Whenever a museum recording the history and culture of its subject opens, we are eager to see the stories they tell, in large part because musums are more than the mere display of artifacts. Museums, like books, tell stories, and all narratives are inherently interpretive and represent choices with consequences.
Not everyone will agree with the result, as we saw at Gettysburg when the new visitors center and museum opened several years ago. I understood and sometimes agreed with the critics of the museum, although I think some of those criticisms were overstated. At the same time, I knew that the museum was tasked to do something more than to recount the events of July 1-3, 1863, and November 19, 1863, in isolation, bereft of any context. Yet I also knew that the context would represent interpretive choices that would be open to analysis and criticism.
So it comes as no surprise that some people are not too keen on everything they’ve seen in the Smithsonian Institution’s new museum, the National Museum of African American History and Culture. Of especial note is the claim made in some corners that the museum more than slights the career of current Supreme Court Justice Clarence Thomas, supposedly, one infers, because of Thomas’s conservative political views.
You know what’s going to follow this report: whining about political correctness and the supposed political agenda of supposedly left-wing academics made by right-wing scholars, buffs, and “observers” (advocates) who claim that their adherance to their own political points of view is an expression of their dispassionate objectivity about the American past. We’ve seen that exercise in projection all too often.
Having not yet visited the museum (I haven’t been to DC since it opened, but it is first on my list for my next visit), I can’t testify as to the particulars of the case. Nor do I know how the museum treats other divisions among African-Americans over time, whether it be Frederick Douglass versus Martin Delaney, Booker T. Washington versus W. E. B. DuBois, or Martin Luther King, Jr., versus Malcolm X, all of which have been traditional (and overused as well as sometimes distorted or misunderstood) ways to view aspects of African American history. And that’s just for starters.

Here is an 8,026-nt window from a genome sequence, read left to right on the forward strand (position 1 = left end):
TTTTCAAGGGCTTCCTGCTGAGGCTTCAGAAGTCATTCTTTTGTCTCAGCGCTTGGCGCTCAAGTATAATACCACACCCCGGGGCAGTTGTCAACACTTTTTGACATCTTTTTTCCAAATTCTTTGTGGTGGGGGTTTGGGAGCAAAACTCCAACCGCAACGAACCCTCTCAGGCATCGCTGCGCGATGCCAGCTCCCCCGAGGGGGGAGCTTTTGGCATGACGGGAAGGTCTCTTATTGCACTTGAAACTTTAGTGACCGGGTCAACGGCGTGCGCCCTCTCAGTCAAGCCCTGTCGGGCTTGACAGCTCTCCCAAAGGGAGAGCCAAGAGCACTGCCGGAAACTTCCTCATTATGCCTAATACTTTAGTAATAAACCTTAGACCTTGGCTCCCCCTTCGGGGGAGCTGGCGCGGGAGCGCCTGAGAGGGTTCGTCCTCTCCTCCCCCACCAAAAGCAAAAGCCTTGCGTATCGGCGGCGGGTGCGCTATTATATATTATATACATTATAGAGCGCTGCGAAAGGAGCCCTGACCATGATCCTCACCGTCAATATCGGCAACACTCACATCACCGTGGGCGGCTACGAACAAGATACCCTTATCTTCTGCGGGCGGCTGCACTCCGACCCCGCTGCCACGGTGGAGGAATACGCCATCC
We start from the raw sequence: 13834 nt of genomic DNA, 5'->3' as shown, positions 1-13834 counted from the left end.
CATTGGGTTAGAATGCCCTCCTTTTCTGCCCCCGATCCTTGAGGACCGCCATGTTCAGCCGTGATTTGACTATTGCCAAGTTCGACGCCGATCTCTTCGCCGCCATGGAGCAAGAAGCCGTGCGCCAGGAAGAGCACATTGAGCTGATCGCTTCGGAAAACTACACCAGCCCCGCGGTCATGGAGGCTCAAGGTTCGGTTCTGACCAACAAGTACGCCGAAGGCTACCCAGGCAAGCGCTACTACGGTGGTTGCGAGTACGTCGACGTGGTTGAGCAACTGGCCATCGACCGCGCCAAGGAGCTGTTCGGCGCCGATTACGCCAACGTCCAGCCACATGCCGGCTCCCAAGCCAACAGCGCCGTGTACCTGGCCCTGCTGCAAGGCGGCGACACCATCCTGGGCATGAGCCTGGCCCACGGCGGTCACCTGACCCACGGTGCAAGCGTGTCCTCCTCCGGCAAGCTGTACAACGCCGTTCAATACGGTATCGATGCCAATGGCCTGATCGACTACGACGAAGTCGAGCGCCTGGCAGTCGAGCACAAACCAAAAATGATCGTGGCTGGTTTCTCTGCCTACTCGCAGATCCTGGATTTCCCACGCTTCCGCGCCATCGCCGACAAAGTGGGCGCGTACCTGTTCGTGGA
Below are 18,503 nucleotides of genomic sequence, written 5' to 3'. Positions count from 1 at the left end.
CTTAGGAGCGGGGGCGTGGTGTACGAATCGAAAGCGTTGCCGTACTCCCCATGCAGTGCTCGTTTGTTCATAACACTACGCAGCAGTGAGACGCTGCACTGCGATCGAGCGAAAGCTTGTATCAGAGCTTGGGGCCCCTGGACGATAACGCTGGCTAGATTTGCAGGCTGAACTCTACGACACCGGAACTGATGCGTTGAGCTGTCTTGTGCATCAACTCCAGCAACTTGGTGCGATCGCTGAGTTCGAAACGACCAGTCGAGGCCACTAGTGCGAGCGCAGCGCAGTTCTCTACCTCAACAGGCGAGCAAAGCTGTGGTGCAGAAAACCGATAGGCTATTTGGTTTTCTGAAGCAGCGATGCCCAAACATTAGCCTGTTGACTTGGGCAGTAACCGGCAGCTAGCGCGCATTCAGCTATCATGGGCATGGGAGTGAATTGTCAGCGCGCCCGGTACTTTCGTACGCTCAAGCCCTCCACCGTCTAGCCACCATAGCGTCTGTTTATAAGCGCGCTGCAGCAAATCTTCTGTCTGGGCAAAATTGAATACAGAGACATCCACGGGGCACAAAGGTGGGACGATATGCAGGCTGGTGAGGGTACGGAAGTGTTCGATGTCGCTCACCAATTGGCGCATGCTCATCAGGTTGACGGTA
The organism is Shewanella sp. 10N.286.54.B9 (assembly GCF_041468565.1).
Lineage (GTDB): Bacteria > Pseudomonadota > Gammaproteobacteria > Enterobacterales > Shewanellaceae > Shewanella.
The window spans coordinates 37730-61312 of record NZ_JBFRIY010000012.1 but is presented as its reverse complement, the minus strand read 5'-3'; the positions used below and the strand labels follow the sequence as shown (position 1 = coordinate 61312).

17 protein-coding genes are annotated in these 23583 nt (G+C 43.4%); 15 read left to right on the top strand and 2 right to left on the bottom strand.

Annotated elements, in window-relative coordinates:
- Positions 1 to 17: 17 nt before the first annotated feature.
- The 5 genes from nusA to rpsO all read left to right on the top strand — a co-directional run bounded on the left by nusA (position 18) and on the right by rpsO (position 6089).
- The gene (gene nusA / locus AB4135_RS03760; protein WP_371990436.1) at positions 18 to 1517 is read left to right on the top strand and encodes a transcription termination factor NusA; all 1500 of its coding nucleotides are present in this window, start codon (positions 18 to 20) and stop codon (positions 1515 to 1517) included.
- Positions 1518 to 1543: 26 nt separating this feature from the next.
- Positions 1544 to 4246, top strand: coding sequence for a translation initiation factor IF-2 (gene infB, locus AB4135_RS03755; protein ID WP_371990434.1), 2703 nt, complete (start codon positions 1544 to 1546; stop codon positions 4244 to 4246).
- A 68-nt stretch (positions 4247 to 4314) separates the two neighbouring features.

That said, one hopes that in recognizing the diversity of the American past through focusing on the African American past, the museum also embraces telling the story of the diversity within the African American past … and present. Part and parcel of that discussion is an exploration of black conservatism as demonstrating that African Americans are far from a unified bloc when it comes to many issues. At the same time, one should not make more of something than is appropriate … we’ve seen that in the discussion of whether Africans Americans served in significant numbers as soldiers in the ranks of the Confederate army. I note that when it comes to that issue, those gallant defenders of historical accuracy often shed their disguises to suggest that, regardless of what Confederates themselves said at the time, such people were soldiers and should be recognized as such … a position that reflects their own presentist attitudes and political agendas. Others just let that issue go unexplored lest they offend their fellow travellers.
Not that we’re about to hear those storied critics of political correctness hold themselves to the same standards they demand of others. No way. Otherwise we might have heard a reaction to this.
So let’s actually visit the museum before we pass judgment. Otherwise we’re little more than a clipping service bound to our personal prejudices.